A man has been arrested on suspicion of terrorism offences after he crashed his car into security barriers outside the UK’s Houses of Parliament.
London’s Ambulance Service said in a statement that it had taken two people to hospital on Tuesday after a silver Ford Fiesta hit a group of cyclists and pedestrians, metres from where five pedestrians were killed in an attack last year.
According to CCTV footage obtained by the BBC, the car mounted the pavement, drove against traffic and crashed into a barrier outside parliament building.
Images circulating on social media showed police arresting the man, dressed in jeans and a black puffer jacket, after officers swarmed on his vehicle and removed him at gunpoint.
“At this stage, we are treating this as a terrorist incident,” Neil Basu, the Metropolitan police’s deputy assistant commissioner said, adding that none of the injuries were believed to be “life-threatening”.
“The man is in his late twenties, has been taken to a south London police station and remains in custody.
“There is no intelligence at this time of further danger to Londoners or the rest of the UK connected to this incident.
“Our priority now is to formally establish the identity of the suspect and establish his motivation if we can. He is not currently cooperating.”
Parliament was immediately placed on lockdown and surrounding streets in the central London district were cordoned off to the public.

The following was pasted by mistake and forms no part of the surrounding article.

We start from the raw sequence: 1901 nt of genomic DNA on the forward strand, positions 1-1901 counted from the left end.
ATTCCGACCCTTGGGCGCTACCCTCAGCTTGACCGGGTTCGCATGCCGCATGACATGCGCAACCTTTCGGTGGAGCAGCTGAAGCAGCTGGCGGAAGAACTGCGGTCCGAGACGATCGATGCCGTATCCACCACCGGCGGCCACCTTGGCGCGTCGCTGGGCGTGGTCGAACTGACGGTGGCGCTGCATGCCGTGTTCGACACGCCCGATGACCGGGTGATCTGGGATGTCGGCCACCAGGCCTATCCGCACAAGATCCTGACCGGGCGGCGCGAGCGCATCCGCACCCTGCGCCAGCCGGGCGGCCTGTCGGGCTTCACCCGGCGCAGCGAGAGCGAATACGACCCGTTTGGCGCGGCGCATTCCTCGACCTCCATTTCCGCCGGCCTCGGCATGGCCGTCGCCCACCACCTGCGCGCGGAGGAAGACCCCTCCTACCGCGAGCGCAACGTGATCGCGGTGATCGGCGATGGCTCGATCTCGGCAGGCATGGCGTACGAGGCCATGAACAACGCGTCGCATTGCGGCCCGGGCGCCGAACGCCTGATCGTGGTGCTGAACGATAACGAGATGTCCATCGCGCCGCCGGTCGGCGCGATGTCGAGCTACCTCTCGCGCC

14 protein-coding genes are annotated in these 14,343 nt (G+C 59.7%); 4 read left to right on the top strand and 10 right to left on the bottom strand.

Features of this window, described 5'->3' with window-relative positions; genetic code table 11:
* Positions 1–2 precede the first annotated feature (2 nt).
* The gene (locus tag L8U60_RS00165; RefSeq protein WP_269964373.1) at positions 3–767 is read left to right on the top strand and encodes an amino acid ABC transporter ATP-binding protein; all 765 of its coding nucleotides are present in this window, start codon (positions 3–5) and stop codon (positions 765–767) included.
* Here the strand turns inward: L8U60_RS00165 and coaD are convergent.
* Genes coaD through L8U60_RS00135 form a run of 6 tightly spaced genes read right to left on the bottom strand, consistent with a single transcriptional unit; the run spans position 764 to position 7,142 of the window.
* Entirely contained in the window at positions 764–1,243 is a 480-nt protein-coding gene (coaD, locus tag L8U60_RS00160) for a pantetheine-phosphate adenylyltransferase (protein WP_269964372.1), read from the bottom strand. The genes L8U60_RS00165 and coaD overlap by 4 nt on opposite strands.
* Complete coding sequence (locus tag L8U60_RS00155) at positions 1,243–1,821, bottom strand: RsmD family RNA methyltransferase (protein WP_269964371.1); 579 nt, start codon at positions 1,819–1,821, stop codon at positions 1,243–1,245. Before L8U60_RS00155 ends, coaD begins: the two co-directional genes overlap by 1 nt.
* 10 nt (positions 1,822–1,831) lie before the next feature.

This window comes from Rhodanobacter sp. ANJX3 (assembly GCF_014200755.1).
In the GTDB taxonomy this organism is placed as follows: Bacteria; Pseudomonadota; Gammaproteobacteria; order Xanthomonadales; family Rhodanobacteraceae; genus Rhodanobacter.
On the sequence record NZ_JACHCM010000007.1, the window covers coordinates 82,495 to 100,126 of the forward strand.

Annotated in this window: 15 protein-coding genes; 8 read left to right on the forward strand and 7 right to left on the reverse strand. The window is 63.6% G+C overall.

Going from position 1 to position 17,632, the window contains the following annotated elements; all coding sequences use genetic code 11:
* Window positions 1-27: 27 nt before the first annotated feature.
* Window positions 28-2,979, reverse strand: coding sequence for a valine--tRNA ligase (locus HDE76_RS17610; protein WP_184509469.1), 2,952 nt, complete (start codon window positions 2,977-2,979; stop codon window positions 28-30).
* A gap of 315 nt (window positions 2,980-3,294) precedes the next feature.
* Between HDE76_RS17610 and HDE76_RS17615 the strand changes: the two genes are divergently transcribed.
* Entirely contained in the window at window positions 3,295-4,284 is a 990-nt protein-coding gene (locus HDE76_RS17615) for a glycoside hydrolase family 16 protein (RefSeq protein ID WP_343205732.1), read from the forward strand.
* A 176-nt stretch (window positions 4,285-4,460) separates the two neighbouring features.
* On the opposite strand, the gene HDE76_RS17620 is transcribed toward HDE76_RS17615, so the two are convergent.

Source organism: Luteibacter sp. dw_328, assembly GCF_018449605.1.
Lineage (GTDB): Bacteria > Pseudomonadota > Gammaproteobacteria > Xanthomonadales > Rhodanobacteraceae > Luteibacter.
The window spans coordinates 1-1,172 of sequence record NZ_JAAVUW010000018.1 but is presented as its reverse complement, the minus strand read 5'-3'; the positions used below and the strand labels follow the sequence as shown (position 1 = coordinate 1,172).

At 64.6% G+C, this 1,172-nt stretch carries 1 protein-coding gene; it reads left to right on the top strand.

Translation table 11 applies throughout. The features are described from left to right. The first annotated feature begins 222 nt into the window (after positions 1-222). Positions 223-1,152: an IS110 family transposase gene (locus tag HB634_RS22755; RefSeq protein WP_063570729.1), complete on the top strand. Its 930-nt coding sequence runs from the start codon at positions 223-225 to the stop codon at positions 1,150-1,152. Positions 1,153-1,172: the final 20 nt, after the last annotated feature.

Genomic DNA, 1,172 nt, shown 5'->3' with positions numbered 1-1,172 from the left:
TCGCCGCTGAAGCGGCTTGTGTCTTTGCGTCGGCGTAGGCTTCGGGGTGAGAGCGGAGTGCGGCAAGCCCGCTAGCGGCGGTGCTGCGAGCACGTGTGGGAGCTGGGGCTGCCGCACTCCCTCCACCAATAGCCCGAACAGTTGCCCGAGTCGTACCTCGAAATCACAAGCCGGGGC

Eyewitness Ewalina Ochab told the Press Association that the incident “looked intentional”.
“I was walking on the other side. I heard some noise and someone screamed.
“I turned around and I saw a silver car driving very fast close to the railings, maybe even on the pavement. I think it looked intentional, the car drove at speed and towards the barriers.”
Prime Minister Theresa May tweeted that her “thoughts are with those injured in the incident.”
Euronews/NBC UK correspondent Vincent McAviney tweeted a video of police officers rushing to the scene.
Al Jazeera’s Laurence Lee, reporting from Millbank, a few hundred metres from the crash, said while it appeared the car was deliberately driven into the barriers, it wasn’t a successful attack.
“While the incident has blindsided everybody, it’s very quiet here. Parliament is currently on summer recess, so if it was a deliberate attack, it hasn’t been particularly successful one for the attacker.”
The crash comes 17 months after Khalid Masood, born as Adrian Russell Elms, drove his vehicle at pedestrians on Westminster Bridge before fatally stabbing a policeman on guard outside parliament.
The attack left five people dead and around 50 injured, and only ended when police shot Masood dead.